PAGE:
William Tutte

Last Updated: 12 May 2017
Bill Tutte's diagnosis of the TUNNY cipher machine has been described as "the single biggest intellectual achievement at Bletchley Park"; the 24-year old's triumph was far from being the last of his remarkable life.

Tutte was the son of a gardener and a housekeeper. His early years were consumed with a love of nature, science and mathematics. His academic flair allowed him to win a scholarship at the Cambridge and County High School, 18 miles from his family home near Newmarket. The daily commute by bike and train was a long one. Tutte thrived at school and his scholarship allowed him to consider preparing for university. 

Again with the help of scholarships from the state, the college, and the county, Tutte was able to enter Trinity College Cambridge to study natural sciences, specialising in chemistry. However, from the start Tutte also attended lectures in mathematics and socialised with the Trinity Mathematical Society. Tutte and his associates were soon publishing elegant mathematical results and he gained a reputation as a natural problem solver. He completed his first-class chemistry degree in 1938 and although he began graduate work in chemistry, he looked to arrange a transfer to mathematics just as World War II was breaking out.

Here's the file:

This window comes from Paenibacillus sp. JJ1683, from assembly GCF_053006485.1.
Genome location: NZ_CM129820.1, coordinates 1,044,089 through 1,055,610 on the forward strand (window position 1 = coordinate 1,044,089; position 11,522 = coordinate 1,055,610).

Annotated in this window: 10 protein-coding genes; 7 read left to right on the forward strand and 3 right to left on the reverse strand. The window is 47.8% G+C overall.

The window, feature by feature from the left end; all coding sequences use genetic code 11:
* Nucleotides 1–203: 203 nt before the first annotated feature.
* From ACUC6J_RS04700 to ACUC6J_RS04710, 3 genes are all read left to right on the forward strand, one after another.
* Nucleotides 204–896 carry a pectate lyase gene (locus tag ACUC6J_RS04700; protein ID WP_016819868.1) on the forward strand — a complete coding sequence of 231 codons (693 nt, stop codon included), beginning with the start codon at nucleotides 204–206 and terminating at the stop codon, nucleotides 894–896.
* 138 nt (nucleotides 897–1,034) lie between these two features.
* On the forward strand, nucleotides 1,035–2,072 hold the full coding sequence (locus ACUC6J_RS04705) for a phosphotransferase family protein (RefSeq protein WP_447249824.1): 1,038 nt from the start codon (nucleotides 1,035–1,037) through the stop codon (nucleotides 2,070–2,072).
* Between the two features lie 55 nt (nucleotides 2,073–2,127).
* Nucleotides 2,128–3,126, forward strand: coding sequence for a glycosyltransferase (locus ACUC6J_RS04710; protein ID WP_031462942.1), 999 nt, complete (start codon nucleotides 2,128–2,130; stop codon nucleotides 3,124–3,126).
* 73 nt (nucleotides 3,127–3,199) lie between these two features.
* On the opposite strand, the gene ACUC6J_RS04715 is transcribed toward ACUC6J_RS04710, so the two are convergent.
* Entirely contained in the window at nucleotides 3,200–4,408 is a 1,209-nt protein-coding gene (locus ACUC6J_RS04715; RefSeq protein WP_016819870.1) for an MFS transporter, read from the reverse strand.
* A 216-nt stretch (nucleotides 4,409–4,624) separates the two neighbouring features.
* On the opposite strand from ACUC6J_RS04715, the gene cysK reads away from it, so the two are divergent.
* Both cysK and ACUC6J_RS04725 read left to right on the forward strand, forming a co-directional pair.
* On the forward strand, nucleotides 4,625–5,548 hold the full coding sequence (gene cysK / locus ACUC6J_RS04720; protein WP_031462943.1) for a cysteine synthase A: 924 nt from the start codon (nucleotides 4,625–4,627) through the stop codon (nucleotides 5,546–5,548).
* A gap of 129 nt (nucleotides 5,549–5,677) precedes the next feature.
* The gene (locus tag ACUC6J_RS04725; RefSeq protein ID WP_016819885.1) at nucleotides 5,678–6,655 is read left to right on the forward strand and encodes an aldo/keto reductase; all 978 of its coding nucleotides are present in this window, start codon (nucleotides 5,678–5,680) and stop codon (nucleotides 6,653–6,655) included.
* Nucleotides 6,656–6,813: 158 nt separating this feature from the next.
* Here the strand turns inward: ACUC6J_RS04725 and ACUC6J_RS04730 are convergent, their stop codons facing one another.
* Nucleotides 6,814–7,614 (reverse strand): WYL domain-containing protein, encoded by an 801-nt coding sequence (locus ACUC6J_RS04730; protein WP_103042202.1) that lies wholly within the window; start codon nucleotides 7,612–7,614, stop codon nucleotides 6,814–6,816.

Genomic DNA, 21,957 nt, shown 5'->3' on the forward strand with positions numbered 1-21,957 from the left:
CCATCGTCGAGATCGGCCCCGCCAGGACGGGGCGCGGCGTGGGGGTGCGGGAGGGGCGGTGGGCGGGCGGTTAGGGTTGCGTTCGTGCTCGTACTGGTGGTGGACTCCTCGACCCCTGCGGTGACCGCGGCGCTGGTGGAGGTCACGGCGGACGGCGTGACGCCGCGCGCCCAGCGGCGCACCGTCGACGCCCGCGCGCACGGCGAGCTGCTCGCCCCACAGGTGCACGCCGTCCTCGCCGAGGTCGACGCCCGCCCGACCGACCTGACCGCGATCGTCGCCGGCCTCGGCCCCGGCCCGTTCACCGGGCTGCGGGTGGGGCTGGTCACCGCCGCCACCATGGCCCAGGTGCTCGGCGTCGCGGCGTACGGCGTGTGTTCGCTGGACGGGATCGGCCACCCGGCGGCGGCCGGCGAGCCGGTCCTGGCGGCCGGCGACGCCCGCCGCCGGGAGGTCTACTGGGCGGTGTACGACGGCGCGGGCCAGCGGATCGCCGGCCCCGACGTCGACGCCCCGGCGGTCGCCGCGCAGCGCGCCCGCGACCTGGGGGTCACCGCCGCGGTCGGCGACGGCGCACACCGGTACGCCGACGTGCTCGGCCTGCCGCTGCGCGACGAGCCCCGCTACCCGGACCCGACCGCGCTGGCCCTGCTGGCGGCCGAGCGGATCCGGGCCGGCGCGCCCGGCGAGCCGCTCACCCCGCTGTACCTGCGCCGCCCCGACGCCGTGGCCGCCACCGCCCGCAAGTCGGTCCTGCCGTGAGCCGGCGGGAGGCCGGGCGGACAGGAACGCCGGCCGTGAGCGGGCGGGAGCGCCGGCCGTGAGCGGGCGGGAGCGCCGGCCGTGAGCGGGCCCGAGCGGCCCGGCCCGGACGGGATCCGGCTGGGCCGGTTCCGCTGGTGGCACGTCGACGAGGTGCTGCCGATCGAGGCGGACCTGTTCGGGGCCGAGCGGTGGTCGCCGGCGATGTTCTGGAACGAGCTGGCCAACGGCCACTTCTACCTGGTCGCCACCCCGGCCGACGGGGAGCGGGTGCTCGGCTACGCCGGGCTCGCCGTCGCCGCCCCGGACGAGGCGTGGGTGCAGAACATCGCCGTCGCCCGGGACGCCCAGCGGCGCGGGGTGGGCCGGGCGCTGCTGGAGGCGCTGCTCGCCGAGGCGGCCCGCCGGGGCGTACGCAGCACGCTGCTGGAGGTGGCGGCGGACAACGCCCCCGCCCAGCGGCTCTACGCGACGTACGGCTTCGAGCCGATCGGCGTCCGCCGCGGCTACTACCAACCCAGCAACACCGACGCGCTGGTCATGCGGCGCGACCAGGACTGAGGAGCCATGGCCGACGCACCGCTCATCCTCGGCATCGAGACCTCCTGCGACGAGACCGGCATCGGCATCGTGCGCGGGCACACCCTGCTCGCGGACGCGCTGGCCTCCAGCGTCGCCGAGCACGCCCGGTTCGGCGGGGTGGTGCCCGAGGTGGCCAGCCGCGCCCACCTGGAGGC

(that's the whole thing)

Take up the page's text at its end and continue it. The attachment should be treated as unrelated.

It was at this time that Tutte was interviewed by the Government Code and Cypher School (GC&CS). After a period of training, he was assigned to the research section at Bletchley Park in May 1941. The research section was concerned with ciphers that could not yet be exploited and so it was that Tutte was introduced to the TUNNY problem in October 1941. 

It is not easy to compare the TUNNY story with its more famous cousin Enigma. GC&CS had been in possession of an early Enigma machine in the 1920s and Bletchley was able to build on the work of Foss, Knox, and Rejewski in dealing with ever more complex evolutions and very large quantities of traffic that needed processing. By contrast, TUNNY signals had only been detected in 1940 and the design of the machine was complete mystery. Likewise, there were many fewer TUNNY messages to inform the cryptanalysis, however it was clear that these were the messages of the German high command and so of great intelligence value.